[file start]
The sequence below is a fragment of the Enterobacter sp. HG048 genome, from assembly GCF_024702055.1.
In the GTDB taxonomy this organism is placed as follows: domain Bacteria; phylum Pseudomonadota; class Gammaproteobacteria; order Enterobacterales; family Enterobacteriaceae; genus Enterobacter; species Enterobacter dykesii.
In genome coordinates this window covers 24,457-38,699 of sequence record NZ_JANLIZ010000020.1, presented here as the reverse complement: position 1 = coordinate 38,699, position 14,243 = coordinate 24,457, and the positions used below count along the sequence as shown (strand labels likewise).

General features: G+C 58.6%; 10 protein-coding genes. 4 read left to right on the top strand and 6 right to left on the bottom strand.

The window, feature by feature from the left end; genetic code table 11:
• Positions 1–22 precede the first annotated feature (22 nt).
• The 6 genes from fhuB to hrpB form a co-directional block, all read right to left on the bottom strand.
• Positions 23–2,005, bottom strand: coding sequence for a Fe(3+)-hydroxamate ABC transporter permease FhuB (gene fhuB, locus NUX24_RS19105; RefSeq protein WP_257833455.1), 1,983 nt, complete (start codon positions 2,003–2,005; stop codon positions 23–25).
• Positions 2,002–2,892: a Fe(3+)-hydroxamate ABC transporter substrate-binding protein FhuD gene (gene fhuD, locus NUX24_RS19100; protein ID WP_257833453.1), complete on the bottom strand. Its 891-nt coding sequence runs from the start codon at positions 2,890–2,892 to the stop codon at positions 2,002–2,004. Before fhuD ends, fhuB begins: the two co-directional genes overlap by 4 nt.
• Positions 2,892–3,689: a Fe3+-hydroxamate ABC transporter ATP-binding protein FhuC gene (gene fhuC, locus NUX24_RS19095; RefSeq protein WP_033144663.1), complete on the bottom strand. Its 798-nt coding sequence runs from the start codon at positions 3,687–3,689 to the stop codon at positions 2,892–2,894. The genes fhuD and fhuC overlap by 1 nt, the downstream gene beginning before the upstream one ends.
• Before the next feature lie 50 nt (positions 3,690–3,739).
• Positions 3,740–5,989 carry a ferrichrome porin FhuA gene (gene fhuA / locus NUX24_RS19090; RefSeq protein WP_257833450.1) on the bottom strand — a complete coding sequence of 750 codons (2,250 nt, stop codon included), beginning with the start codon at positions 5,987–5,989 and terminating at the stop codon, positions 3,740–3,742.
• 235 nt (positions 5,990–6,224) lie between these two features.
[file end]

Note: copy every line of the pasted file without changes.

The sequence below is a fragment of the Enterobacter sp. HG048 genome, from assembly GCF_024702055.1.
In the GTDB taxonomy this organism is placed as follows: domain Bacteria; phylum Pseudomonadota; class Gammaproteobacteria; order Enterobacterales; family Enterobacteriaceae; genus Enterobacter; species Enterobacter dykesii.
In genome coordinates this window covers 24,457-38,699 of sequence record NZ_JANLIZ010000020.1, presented here as the reverse complement: position 1 = coordinate 38,699, position 14,243 = coordinate 24,457, and the positions used below count along the sequence as shown (strand labels likewise).

General features: G+C 58.6%; 10 protein-coding genes. 4 read left to right on the top strand and 6 right to left on the bottom strand.

The window, feature by feature from the left end; genetic code table 11:
• Positions 1–22 precede the first annotated feature (22 nt).
• The 6 genes from fhuB to hrpB form a co-directional block, all read right to left on the bottom strand.
• Positions 23–2,005, bottom strand: coding sequence for a Fe(3+)-hydroxamate ABC transporter permease FhuB (gene fhuB, locus NUX24_RS19105; RefSeq protein WP_257833455.1), 1,983 nt, complete (start codon positions 2,003–2,005; stop codon positions 23–25).
• Positions 2,002–2,892: a Fe(3+)-hydroxamate ABC transporter substrate-binding protein FhuD gene (gene fhuD, locus NUX24_RS19100; protein ID WP_257833453.1), complete on the bottom strand. Its 891-nt coding sequence runs from the start codon at positions 2,890–2,892 to the stop codon at positions 2,002–2,004. Before fhuD ends, fhuB begins: the two co-directional genes overlap by 4 nt.
• Positions 2,892–3,689: a Fe3+-hydroxamate ABC transporter ATP-binding protein FhuC gene (gene fhuC, locus NUX24_RS19095; RefSeq protein WP_033144663.1), complete on the bottom strand. Its 798-nt coding sequence runs from the start codon at positions 3,687–3,689 to the stop codon at positions 2,892–2,894. The genes fhuD and fhuC overlap by 1 nt, the downstream gene beginning before the upstream one ends.
• Before the next feature lie 50 nt (positions 3,690–3,739).
• Positions 3,740–5,989 carry a ferrichrome porin FhuA gene (gene fhuA / locus NUX24_RS19090; RefSeq protein WP_257833450.1) on the bottom strand — a complete coding sequence of 750 codons (2,250 nt, stop codon included), beginning with the start codon at positions 5,987–5,989 and terminating at the stop codon, positions 3,740–3,742.
• 235 nt (positions 5,990–6,224) lie between these two features.